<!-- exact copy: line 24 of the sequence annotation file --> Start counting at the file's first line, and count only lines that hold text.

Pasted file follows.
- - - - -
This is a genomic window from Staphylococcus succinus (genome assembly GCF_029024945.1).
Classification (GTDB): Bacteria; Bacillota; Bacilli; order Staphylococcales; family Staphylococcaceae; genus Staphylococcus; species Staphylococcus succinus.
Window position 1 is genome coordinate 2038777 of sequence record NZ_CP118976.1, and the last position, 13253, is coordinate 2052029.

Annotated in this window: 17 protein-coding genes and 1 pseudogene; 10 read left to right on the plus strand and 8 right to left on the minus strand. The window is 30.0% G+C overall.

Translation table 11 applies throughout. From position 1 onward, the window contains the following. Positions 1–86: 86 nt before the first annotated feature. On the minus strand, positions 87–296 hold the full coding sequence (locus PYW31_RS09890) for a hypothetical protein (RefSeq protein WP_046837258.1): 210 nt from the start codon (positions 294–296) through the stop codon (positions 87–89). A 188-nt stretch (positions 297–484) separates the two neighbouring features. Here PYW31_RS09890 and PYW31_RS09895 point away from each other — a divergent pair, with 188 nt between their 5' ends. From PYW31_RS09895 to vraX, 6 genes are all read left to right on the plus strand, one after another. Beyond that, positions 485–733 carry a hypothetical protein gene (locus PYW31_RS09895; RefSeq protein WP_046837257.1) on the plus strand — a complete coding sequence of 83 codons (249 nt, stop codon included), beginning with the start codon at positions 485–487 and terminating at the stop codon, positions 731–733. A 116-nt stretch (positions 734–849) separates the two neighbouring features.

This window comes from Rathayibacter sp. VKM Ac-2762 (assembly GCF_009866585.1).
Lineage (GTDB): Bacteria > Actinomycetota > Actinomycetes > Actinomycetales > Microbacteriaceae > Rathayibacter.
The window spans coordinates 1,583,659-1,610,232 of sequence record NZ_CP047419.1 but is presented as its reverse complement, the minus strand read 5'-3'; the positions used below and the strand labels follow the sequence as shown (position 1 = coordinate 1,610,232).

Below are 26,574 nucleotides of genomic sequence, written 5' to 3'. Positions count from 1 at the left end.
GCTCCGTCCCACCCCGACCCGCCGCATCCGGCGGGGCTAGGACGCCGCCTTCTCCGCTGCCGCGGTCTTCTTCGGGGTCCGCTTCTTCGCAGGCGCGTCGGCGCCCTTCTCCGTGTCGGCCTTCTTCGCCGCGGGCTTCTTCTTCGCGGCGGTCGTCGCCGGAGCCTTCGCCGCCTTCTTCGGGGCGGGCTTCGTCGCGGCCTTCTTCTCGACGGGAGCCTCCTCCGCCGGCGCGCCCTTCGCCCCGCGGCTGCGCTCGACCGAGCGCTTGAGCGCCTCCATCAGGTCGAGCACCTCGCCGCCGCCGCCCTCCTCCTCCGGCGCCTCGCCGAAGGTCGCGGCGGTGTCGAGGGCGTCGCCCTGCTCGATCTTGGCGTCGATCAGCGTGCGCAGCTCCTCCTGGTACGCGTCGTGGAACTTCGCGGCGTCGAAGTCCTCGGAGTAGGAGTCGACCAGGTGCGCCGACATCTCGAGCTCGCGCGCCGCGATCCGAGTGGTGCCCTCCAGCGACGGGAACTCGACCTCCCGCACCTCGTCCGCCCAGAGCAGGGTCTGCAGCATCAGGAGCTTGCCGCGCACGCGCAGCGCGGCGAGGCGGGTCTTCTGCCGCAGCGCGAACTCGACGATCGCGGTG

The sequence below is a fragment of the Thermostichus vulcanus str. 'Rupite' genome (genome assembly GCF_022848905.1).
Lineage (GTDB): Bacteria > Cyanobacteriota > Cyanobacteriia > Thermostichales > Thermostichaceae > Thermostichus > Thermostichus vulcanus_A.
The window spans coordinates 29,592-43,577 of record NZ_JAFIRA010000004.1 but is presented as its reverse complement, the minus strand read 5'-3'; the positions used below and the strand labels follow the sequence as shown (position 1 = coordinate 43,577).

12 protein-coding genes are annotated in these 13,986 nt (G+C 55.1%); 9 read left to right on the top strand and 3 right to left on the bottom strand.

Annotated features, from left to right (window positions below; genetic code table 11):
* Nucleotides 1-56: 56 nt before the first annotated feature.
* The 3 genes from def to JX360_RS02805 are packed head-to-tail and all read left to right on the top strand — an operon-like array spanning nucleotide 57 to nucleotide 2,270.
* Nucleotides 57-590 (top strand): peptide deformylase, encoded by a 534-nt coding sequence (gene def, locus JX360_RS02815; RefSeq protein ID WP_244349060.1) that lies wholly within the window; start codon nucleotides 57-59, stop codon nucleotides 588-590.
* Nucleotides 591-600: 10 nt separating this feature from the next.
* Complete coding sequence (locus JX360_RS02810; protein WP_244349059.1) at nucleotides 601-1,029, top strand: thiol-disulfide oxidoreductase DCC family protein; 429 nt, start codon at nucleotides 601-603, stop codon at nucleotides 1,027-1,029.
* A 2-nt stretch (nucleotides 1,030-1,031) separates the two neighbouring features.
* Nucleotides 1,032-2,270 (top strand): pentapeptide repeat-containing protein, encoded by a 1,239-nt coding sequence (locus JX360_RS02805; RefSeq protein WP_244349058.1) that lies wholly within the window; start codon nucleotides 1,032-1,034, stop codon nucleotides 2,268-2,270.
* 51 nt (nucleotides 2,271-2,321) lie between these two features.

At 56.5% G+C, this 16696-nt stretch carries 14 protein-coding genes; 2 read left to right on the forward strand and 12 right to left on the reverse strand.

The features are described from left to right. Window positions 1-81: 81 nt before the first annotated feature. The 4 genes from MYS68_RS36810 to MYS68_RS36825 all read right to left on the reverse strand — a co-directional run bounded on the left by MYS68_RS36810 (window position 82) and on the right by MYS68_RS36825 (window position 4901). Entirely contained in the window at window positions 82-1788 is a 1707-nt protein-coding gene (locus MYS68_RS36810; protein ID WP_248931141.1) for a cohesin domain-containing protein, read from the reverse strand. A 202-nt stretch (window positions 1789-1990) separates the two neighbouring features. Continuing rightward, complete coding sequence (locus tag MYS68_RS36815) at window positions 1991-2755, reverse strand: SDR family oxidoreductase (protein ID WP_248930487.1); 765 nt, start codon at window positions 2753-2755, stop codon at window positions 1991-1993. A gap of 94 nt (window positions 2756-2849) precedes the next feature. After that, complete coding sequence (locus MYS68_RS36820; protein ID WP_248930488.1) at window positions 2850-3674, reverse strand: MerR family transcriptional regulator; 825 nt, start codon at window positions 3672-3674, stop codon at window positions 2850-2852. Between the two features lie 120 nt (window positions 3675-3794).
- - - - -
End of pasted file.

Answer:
At 56.5% G+C, this 16696-nt stretch carries 14 protein-coding genes; 2 read left to right on the forward strand and 12 right to left on the reverse strand.